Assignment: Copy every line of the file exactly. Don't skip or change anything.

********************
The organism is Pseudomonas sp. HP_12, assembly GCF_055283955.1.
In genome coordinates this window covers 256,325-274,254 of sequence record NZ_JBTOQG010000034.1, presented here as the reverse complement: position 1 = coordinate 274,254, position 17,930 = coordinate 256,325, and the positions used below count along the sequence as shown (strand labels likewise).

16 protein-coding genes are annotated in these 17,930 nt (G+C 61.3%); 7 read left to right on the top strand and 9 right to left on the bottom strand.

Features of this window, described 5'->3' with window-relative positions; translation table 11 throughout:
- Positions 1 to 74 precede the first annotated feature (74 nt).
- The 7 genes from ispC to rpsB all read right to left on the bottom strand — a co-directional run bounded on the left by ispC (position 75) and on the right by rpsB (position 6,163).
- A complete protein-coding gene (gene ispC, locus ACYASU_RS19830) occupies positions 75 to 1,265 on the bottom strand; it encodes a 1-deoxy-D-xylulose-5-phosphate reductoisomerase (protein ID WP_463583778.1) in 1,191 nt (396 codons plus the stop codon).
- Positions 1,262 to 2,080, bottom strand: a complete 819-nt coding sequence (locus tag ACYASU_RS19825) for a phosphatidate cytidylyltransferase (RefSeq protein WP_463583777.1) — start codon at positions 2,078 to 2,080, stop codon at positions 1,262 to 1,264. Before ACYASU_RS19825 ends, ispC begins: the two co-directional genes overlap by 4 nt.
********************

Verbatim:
The organism is Pseudomonas sp. HP_12, assembly GCF_055283955.1.
In genome coordinates this window covers 256,325-274,254 of sequence record NZ_JBTOQG010000034.1, presented here as the reverse complement: position 1 = coordinate 274,254, position 17,930 = coordinate 256,325, and the positions used below count along the sequence as shown (strand labels likewise).

16 protein-coding genes are annotated in these 17,930 nt (G+C 61.3%); 7 read left to right on the top strand and 9 right to left on the bottom strand.

Features of this window, described 5'->3' with window-relative positions; translation table 11 throughout:
- Positions 1 to 74 precede the first annotated feature (74 nt).
- The 7 genes from ispC to rpsB all read right to left on the bottom strand — a co-directional run bounded on the left by ispC (position 75) and on the right by rpsB (position 6,163).
- A complete protein-coding gene (gene ispC, locus ACYASU_RS19830) occupies positions 75 to 1,265 on the bottom strand; it encodes a 1-deoxy-D-xylulose-5-phosphate reductoisomerase (protein ID WP_463583778.1) in 1,191 nt (396 codons plus the stop codon).
- Positions 1,262 to 2,080, bottom strand: a complete 819-nt coding sequence (locus tag ACYASU_RS19825) for a phosphatidate cytidylyltransferase (RefSeq protein WP_463583777.1) — start codon at positions 2,078 to 2,080, stop codon at positions 1,262 to 1,264. Before ACYASU_RS19825 ends, ispC begins: the two co-directional genes overlap by 4 nt.